Yarin> Covid definitely affected the way both myself and the industry operate. We had to create new collaboration environments and new platforms to enable our artists and partners to communicate effectively and efficiently, without getting in the way of our projects and deliveries. I have found some of these changes to be refreshing in some ways; you get a glimpse of someone’s life for a few minutes of the day.
LBB> Are there any lessons you've learned / experiences that you've had from working during Covid that you'll be looking to keep with you once things hopefully get back to some form of normality?
Yarin> I think one of the most important lessons I’ve learned from working from home and dealing with the Covid situation is getting to know your team in a deeper and more personable way. With more one on one interactions between the team and myself, I got to know my team individually which has created a unique situation of comradery and a sense of belonging to a team. I truly believe as a leader you are much more than just supervising a show or reviewing shots, you deal with human lives. I do hope post-Covid, we can maintain this same level of bonding and push it further to establish the perfect creative and free work environment.
LBB> How did you first get into the industry? What was your very first job in the industry and what were the biggest lessons that you learned at that time?
Yarin> I started around 2005 when I was still in Israel, as a 2D compositor. After a few years working on commercials, I moved to the US and graduated from Gnomon School of Visual Effects as a generalist where I had a chance to learn more of the 3D side of things on top of traditional animation and the process of high-end VFX.
My very first VFX job was with Warner Brothers, working on the remake of ‘Akira’ which was directed by the Hughes brothers. One of the most important lessons I learned during that period of time is teamwork and dedication. Besides the love and passion I had for the art, it was important to learn from, adjust, and listen to the directors who I worked closely with.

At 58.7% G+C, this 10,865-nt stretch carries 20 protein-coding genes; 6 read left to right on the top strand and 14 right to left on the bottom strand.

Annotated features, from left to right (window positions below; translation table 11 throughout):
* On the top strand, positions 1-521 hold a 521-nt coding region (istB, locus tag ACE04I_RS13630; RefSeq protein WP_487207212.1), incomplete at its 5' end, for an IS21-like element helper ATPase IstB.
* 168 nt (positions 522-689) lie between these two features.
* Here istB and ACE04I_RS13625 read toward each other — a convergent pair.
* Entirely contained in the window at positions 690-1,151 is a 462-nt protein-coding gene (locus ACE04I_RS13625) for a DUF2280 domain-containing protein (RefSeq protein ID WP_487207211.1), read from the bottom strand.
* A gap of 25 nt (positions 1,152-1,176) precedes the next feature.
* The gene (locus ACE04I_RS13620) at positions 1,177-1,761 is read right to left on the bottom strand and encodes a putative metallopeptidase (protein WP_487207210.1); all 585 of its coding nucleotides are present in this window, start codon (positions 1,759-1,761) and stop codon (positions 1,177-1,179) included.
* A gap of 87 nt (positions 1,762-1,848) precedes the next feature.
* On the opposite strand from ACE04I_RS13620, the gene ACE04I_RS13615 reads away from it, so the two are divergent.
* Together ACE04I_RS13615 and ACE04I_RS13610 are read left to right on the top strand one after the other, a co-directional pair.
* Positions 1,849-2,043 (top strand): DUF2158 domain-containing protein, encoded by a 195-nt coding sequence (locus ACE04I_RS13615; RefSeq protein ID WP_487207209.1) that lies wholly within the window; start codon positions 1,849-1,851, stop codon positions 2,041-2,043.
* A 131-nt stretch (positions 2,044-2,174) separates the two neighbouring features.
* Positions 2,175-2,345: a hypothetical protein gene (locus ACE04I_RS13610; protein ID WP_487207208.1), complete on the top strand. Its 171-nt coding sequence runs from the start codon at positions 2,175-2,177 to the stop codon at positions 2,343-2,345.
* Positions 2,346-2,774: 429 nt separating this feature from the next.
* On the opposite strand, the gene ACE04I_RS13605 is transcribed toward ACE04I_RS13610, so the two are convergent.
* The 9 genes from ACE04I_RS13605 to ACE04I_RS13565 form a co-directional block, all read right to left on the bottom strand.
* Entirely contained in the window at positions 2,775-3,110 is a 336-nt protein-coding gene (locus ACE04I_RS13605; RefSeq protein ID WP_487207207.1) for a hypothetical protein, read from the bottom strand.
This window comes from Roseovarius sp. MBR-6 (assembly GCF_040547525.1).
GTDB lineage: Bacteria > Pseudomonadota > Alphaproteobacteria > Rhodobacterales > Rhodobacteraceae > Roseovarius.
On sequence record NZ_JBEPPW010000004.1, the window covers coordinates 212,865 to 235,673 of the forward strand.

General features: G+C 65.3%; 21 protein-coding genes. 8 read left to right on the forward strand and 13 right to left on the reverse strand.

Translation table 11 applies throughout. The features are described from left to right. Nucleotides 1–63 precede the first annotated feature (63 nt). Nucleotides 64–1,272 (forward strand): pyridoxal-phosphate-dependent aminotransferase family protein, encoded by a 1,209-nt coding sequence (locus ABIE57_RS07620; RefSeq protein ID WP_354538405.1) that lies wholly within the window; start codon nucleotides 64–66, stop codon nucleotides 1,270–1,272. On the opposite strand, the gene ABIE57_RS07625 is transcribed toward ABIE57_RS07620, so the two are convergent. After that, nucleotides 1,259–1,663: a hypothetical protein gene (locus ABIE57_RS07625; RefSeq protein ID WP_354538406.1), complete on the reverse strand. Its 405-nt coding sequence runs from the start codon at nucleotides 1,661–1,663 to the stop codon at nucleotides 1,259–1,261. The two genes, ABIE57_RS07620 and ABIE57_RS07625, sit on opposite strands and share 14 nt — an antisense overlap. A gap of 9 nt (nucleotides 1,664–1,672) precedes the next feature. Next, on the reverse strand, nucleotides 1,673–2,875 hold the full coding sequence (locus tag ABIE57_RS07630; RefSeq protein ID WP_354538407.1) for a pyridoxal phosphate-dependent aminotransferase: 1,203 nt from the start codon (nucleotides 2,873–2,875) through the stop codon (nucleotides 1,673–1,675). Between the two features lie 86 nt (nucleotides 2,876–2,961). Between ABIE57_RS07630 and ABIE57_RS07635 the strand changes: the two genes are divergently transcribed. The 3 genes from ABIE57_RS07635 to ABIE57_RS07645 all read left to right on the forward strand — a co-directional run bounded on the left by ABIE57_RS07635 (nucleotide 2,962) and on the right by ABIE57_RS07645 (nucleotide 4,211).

LBB> What was your first creative milestone in the industry – the project you worked on that you were super proud of?
Yarin> Every project holds a special place in my heart but I can’t think of anything more vibrant than Walmart ‘Famous Visitors’ which also won this year’s VES award for Outstanding Visual Effects in a Commercial. I had a chance to work with a great team at The Mill Los Angeles and to bring back to multiple life nostalgic, iconic characters that we all know and love. The commercial is also a master-class in VFX techniques; from de-aging, to matte painting, to CG elements, to heavy fx elements.
LBB> From a VFX perspective, which ads have you seen recently that you've been particularly fond of and why?
Yarin> There are so many amazing ads that inspire me on a daily basis but if I need to select a favourite, it would be the Erste Group’s ‘Edgar’s Christmas’. I think it combines a very nice attention to detail in the style of animation that was directed by Kyra and Constantin and really takes us on a journey with the main character. I loved the lighting and the fact that it’s acknowledging the pandemic’s impact on our lives. Plus, who doesn’t like a good Christmas theme warm hearted ad?